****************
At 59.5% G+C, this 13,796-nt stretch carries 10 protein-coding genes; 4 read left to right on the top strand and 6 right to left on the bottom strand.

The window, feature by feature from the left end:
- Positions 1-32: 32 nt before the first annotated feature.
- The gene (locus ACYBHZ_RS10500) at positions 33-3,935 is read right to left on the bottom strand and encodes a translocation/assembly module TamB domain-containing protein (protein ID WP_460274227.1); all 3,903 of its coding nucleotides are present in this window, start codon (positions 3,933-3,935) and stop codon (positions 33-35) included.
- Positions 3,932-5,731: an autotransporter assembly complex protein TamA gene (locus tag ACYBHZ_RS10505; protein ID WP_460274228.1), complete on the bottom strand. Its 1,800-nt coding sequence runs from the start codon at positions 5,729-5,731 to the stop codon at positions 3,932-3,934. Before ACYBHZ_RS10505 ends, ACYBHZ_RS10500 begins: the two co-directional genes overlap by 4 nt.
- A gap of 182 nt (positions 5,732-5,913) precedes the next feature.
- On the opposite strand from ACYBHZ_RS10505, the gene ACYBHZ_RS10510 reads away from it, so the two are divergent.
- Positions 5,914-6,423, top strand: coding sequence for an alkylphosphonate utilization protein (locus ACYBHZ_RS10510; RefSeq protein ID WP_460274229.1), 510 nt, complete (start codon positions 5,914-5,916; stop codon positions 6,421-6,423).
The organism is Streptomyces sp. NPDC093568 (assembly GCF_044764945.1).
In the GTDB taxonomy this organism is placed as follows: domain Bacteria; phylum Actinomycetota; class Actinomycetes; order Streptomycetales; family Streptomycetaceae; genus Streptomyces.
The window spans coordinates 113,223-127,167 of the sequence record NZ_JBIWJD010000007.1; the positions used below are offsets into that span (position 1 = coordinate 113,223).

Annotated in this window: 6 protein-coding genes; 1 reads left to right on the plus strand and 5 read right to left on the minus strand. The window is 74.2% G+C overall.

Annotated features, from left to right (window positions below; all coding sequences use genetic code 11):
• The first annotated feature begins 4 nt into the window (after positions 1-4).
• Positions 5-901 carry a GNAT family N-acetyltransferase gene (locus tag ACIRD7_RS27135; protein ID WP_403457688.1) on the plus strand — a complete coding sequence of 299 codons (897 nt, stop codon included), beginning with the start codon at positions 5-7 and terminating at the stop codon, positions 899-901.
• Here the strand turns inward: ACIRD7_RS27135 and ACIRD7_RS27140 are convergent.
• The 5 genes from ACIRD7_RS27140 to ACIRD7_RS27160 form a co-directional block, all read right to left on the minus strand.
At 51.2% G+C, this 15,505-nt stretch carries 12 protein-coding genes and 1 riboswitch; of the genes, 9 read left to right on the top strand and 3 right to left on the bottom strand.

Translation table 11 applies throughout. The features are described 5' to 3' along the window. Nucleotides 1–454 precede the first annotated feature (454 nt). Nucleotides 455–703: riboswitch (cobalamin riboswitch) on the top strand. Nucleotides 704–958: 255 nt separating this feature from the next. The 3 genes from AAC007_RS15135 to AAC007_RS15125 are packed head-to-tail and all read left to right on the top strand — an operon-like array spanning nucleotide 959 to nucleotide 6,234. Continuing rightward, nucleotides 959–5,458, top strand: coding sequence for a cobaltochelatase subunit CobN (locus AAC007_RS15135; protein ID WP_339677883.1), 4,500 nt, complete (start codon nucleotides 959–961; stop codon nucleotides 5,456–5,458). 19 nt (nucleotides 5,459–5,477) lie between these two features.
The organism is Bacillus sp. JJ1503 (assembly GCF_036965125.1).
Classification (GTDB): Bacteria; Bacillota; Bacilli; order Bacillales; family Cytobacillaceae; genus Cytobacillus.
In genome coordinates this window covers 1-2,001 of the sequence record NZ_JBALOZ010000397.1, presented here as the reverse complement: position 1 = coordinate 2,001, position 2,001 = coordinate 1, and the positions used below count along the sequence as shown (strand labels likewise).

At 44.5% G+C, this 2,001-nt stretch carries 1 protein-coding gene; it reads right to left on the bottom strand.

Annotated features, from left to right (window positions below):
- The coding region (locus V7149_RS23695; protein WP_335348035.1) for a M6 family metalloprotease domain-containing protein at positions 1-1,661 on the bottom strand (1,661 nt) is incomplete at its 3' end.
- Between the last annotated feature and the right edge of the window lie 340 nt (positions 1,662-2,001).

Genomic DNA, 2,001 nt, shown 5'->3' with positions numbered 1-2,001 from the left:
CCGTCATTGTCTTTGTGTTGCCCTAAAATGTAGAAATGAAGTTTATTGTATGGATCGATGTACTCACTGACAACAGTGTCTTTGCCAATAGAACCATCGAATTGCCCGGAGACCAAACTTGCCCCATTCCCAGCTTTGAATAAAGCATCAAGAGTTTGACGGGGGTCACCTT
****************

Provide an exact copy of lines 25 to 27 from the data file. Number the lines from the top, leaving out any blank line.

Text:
- The coding region (locus V7149_RS23695; protein WP_335348035.1) for a M6 family metalloprotease domain-containing protein at positions 1-1,661 on the bottom strand (1,661 nt) is incomplete at its 3' end.
- Between the last annotated feature and the right edge of the window lie 340 nt (positions 1,662-2,001).

Genomic DNA, 2,001 nt, shown 5'->3' with positions numbered 1-2,001 from the left: